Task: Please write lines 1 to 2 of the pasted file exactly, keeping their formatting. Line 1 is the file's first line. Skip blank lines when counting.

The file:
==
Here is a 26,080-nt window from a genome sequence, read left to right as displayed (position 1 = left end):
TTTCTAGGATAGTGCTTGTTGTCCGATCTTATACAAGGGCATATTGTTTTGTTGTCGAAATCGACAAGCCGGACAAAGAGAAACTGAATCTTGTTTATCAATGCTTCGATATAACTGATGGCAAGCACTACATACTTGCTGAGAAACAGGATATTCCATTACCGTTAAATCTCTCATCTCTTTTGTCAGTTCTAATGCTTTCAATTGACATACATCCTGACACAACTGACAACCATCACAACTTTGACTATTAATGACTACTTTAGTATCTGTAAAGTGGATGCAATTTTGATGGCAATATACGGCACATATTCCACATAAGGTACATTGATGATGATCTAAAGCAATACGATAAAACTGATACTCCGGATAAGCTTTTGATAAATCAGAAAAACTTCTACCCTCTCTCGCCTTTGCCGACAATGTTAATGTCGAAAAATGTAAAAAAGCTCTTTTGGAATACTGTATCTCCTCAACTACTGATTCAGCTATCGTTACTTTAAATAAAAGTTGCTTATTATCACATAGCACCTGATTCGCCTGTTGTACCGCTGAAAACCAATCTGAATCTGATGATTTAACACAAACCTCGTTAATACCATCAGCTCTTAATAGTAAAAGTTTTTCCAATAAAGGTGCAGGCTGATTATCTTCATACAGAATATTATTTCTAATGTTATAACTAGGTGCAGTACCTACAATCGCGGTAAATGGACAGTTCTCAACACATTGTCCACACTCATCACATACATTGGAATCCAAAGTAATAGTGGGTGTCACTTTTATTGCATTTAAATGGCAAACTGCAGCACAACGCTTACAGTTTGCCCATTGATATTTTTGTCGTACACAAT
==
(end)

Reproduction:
Here is a 26,080-nt window from a genome sequence, read left to right as displayed (position 1 = left end):
TTTCTAGGATAGTGCTTGTTGTCCGATCTTATACAAGGGCATATTGTTTTGTTGTCGAAATCGACAAGCCGGACAAAGAGAAACTGAATCTTGTTTATCAATGCTTCGATATAACTGATGGCAAGCACTACATACTTGCTGAGAAACAGGATATTCCATTACCGTTAAATCTCTCATCTCTTTTGTCAGTTCTAATGCTTTCAATTGACATACATCCTGACACAACTGACAACCATCACAACTTTGACTATTAATGACTACTTTAGTATCTGTAAAGTGGATGCAATTTTGATGGCAATATACGGCACATATTCCACATAAGGTACATTGATGATGATCTAAAGCAATACGATAAAACTGATACTCCGGATAAGCTTTTGATAAATCAGAAAAACTTCTACCCTCTCTCGCCTTTGCCGACAATGTTAATGTCGAAAAATGTAAAAAAGCTCTTTTGGAATACTGTATCTCCTCAACTACTGATTCAGCTATCGTTACTTTAAATAAAAGTTGCTTATTATCACATAGCACCTGATTCGCCTGTTGTACCGCTGAAAACCAATCTGAATCTGATGATTTAACACAAACCTCGTTAATACCATCAGCTCTTAATAGTAAAAGTTTTTCCAATAAAGGTGCAGGCTGATTATCTTCATACAGAATATTATTTCTAATGTTATAACTAGGTGCAGTACCTACAATCGCGGTAAATGGACAGTTCTCAACACATTGTCCACACTCATCACATACATTGGAATCCAAAGTAATAGTGGGTGTCACTTTTATTGCATTTAAATGGCAAACTGCAGCACAACGCTTACAGTTTGCCCATTGATATTTTTGTCGTACACAAT